There is growing evidence that insect pollinators are declining globally and agricultural intensification has been identified as a major cause of this decline. To determine how pollinators utilise different habitats within an intensive grassland landscape, bumblebees and butterflies were monitored across a range of agricultural and semi-natural habitats using standardised transect walks. Few pollinators were recorded in intensively managed arable and grassland fields indicating that such habitats provided poor foraging resources. Hedgerows also yielded few pollinators reflecting the lack of pollen and nectar bearing plant species within hedgerows in this landscape. The highest density of pollinators, and richest pollinator assemblages, were recorded in open scrub, road verges and riparian buffer strips. This was most likely the result of such habitats supporting a diverse array of flowering plant species which in turn provided foraging opportunities for pollinators. These prime pollinator habitats should be managed to ensure that they maintain rich botanical assemblages and thus to ensure a continuous supply of nectar and pollen throughout the season.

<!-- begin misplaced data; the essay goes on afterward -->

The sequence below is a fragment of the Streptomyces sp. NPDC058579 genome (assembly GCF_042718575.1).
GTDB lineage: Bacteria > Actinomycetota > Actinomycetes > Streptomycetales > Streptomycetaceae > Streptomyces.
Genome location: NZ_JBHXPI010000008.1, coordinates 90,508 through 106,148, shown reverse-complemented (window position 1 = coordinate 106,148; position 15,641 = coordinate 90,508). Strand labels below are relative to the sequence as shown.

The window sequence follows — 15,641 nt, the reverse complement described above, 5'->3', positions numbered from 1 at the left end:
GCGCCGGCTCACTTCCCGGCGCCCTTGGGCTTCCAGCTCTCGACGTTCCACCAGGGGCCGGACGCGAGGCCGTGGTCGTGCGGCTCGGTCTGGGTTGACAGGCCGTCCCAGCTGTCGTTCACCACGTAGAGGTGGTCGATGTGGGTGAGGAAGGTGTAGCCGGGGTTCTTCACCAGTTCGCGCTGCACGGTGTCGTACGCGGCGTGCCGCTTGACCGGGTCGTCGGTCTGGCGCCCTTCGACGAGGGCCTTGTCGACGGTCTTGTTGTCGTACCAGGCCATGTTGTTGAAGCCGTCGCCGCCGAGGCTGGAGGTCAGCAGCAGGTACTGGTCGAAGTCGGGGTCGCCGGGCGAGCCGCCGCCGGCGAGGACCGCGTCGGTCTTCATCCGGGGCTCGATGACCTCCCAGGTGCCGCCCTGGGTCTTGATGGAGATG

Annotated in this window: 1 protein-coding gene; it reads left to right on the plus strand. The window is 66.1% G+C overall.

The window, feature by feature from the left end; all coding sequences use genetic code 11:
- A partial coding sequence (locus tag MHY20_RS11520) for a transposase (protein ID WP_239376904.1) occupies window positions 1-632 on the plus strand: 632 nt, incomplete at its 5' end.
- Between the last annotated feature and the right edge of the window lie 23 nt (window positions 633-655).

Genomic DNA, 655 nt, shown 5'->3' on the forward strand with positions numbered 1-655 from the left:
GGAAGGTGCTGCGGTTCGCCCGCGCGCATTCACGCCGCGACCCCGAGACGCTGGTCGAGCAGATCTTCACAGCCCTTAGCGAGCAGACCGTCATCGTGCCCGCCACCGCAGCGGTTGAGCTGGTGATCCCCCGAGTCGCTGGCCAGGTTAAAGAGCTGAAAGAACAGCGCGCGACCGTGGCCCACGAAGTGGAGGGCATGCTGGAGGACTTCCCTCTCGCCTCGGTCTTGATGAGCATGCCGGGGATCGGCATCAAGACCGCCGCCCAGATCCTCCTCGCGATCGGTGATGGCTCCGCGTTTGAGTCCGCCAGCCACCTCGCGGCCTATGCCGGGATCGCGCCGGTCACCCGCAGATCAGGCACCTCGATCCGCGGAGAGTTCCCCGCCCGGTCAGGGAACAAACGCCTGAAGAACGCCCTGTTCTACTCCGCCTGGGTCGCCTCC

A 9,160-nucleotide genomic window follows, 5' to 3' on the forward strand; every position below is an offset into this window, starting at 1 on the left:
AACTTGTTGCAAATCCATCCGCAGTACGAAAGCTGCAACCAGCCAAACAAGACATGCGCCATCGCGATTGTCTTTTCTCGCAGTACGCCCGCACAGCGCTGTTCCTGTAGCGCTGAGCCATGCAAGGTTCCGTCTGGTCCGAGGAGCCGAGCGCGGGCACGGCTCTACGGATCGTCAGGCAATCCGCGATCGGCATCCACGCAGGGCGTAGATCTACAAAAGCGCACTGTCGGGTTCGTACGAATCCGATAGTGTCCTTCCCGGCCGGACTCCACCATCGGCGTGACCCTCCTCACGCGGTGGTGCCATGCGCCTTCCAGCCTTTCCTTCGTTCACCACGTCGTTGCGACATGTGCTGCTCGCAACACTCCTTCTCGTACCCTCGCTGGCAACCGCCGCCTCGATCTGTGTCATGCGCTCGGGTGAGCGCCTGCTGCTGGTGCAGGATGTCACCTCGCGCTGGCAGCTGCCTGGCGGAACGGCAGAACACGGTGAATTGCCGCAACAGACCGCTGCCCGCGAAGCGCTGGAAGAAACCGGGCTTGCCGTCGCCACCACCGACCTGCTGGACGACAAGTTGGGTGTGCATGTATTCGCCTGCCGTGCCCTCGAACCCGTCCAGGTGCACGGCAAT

|Pages (from-to)||25 - 28|
|Number of pages||4|
|Journal||The Glasgow Naturalist|
|Publication status||First published - 2014|